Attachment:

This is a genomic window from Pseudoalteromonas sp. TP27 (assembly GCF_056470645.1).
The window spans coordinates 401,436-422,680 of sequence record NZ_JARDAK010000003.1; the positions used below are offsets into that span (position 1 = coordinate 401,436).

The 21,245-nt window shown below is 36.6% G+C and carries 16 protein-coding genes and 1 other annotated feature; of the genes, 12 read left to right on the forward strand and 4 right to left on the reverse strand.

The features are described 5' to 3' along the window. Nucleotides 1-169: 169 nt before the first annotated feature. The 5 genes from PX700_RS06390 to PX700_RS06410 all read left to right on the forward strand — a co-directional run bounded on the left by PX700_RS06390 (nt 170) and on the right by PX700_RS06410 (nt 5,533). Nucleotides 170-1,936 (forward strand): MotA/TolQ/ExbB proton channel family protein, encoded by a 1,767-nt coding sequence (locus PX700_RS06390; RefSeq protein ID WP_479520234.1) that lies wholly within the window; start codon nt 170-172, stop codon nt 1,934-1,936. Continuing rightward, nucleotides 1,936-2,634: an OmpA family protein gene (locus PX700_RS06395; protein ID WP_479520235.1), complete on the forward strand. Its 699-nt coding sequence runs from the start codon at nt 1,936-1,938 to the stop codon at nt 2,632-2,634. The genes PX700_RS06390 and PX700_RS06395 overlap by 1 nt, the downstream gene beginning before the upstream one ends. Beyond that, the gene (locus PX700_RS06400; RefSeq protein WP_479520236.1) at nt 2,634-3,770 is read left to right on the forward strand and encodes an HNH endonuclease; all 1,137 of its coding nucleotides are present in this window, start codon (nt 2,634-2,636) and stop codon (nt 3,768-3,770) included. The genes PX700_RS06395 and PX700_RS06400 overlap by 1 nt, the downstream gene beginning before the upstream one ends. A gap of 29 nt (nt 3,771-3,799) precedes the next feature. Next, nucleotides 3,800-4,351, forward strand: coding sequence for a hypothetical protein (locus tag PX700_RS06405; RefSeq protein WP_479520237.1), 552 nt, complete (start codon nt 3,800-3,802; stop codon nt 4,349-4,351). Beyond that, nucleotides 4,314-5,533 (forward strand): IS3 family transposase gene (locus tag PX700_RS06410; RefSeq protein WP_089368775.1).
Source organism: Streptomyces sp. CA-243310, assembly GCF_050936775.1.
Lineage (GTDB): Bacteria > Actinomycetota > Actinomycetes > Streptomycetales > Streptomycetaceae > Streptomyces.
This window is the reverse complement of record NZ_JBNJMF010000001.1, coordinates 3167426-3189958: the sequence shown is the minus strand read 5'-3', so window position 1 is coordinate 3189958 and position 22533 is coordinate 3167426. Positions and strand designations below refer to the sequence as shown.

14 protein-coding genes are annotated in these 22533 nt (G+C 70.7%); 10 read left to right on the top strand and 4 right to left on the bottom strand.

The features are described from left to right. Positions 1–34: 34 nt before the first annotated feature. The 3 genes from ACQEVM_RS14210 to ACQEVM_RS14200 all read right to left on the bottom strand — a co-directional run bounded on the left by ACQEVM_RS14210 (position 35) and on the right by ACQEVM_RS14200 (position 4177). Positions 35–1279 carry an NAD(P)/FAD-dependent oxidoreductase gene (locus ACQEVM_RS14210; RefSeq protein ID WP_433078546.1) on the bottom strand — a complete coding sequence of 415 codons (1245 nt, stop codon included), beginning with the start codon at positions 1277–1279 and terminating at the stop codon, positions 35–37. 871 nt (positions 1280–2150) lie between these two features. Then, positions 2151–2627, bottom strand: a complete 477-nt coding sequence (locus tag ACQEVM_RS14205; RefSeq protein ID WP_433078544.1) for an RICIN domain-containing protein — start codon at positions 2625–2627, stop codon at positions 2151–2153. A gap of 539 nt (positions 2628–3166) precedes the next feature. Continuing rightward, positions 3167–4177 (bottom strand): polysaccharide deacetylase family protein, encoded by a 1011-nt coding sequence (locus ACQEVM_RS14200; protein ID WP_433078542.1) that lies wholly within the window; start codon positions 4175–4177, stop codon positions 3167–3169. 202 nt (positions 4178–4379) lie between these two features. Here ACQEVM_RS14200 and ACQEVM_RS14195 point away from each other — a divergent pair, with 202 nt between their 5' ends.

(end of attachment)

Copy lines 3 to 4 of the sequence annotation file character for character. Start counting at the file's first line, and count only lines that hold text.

The 21,245-nt window shown below is 36.6% G+C and carries 16 protein-coding genes and 1 other annotated feature; of the genes, 12 read left to right on the forward strand and 4 right to left on the reverse strand.

The features are described 5' to 3' along the window. Nucleotides 1-169: 169 nt before the first annotated feature. The 5 genes from PX700_RS06390 to PX700_RS06410 all read left to right on the forward strand — a co-directional run bounded on the left by PX700_RS06390 (nt 170) and on the right by PX700_RS06410 (nt 5,533). Nucleotides 170-1,936 (forward strand): MotA/TolQ/ExbB proton channel family protein, encoded by a 1,767-nt coding sequence (locus PX700_RS06390; RefSeq protein ID WP_479520234.1) that lies wholly within the window; start codon nt 170-172, stop codon nt 1,934-1,936. Continuing rightward, nucleotides 1,936-2,634: an OmpA family protein gene (locus PX700_RS06395; protein ID WP_479520235.1), complete on the forward strand. Its 699-nt coding sequence runs from the start codon at nt 1,936-1,938 to the stop codon at nt 2,632-2,634. The genes PX700_RS06390 and PX700_RS06395 overlap by 1 nt, the downstream gene beginning before the upstream one ends. Beyond that, the gene (locus PX700_RS06400; RefSeq protein WP_479520236.1) at nt 2,634-3,770 is read left to right on the forward strand and encodes an HNH endonuclease; all 1,137 of its coding nucleotides are present in this window, start codon (nt 2,634-2,636) and stop codon (nt 3,768-3,770) included. The genes PX700_RS06395 and PX700_RS06400 overlap by 1 nt, the downstream gene beginning before the upstream one ends. A gap of 29 nt (nt 3,771-3,799) precedes the next feature. Next, nucleotides 3,800-4,351, forward strand: coding sequence for a hypothetical protein (locus tag PX700_RS06405; RefSeq protein WP_479520237.1), 552 nt, complete (start codon nt 3,800-3,802; stop codon nt 4,349-4,351). Beyond that, nucleotides 4,314-5,533 (forward strand): IS3 family transposase gene (locus tag PX700_RS06410; RefSeq protein WP_089368775.1).